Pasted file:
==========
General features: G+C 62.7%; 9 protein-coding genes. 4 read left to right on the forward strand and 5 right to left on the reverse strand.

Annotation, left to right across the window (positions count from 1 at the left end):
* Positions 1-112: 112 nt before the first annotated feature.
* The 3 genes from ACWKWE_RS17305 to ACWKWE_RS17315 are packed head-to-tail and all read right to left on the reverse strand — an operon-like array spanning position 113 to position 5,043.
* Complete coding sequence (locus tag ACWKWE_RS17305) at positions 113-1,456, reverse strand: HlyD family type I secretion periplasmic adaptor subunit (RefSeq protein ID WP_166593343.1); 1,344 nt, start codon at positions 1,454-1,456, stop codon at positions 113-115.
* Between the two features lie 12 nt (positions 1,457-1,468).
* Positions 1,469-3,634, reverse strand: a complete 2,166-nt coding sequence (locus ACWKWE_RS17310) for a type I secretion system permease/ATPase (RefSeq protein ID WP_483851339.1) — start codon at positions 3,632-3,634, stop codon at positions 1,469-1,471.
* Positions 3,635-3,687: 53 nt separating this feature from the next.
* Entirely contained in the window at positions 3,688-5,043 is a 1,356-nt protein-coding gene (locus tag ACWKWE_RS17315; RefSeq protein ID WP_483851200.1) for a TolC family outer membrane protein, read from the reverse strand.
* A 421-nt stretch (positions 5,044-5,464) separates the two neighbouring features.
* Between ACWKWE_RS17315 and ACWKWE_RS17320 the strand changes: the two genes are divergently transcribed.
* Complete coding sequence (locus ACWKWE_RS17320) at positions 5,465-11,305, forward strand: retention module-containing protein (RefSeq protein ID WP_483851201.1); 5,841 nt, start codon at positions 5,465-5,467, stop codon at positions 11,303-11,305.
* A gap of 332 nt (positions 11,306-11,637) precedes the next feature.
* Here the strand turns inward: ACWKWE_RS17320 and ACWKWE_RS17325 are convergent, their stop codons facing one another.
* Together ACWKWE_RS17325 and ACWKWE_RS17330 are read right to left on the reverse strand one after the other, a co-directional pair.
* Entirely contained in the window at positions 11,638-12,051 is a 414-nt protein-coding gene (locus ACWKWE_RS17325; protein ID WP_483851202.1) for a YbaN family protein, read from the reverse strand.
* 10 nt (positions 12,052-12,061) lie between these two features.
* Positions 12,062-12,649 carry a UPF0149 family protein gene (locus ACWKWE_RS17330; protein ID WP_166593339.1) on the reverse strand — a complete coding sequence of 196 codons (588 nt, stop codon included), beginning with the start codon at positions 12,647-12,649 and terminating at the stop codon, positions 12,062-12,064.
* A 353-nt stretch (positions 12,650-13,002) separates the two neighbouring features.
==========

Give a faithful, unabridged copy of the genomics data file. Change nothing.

General features: G+C 62.7%; 9 protein-coding genes. 4 read left to right on the forward strand and 5 right to left on the reverse strand.

Annotation, left to right across the window (positions count from 1 at the left end):
* Positions 1-112: 112 nt before the first annotated feature.
* The 3 genes from ACWKWE_RS17305 to ACWKWE_RS17315 are packed head-to-tail and all read right to left on the reverse strand — an operon-like array spanning position 113 to position 5,043.
* Complete coding sequence (locus tag ACWKWE_RS17305) at positions 113-1,456, reverse strand: HlyD family type I secretion periplasmic adaptor subunit (RefSeq protein ID WP_166593343.1); 1,344 nt, start codon at positions 1,454-1,456, stop codon at positions 113-115.
* Between the two features lie 12 nt (positions 1,457-1,468).
* Positions 1,469-3,634, reverse strand: a complete 2,166-nt coding sequence (locus ACWKWE_RS17310) for a type I secretion system permease/ATPase (RefSeq protein ID WP_483851339.1) — start codon at positions 3,632-3,634, stop codon at positions 1,469-1,471.
* Positions 3,635-3,687: 53 nt separating this feature from the next.
* Entirely contained in the window at positions 3,688-5,043 is a 1,356-nt protein-coding gene (locus tag ACWKWE_RS17315; RefSeq protein ID WP_483851200.1) for a TolC family outer membrane protein, read from the reverse strand.
* A 421-nt stretch (positions 5,044-5,464) separates the two neighbouring features.
* Between ACWKWE_RS17315 and ACWKWE_RS17320 the strand changes: the two genes are divergently transcribed.
* Complete coding sequence (locus ACWKWE_RS17320) at positions 5,465-11,305, forward strand: retention module-containing protein (RefSeq protein ID WP_483851201.1); 5,841 nt, start codon at positions 5,465-5,467, stop codon at positions 11,303-11,305.
* A gap of 332 nt (positions 11,306-11,637) precedes the next feature.
* Here the strand turns inward: ACWKWE_RS17320 and ACWKWE_RS17325 are convergent, their stop codons facing one another.
* Together ACWKWE_RS17325 and ACWKWE_RS17330 are read right to left on the reverse strand one after the other, a co-directional pair.
* Entirely contained in the window at positions 11,638-12,051 is a 414-nt protein-coding gene (locus ACWKWE_RS17325; protein ID WP_483851202.1) for a YbaN family protein, read from the reverse strand.
* 10 nt (positions 12,052-12,061) lie between these two features.
* Positions 12,062-12,649 carry a UPF0149 family protein gene (locus ACWKWE_RS17330; protein ID WP_166593339.1) on the reverse strand — a complete coding sequence of 196 codons (588 nt, stop codon included), beginning with the start codon at positions 12,647-12,649 and terminating at the stop codon, positions 12,062-12,064.
* A 353-nt stretch (positions 12,650-13,002) separates the two neighbouring features.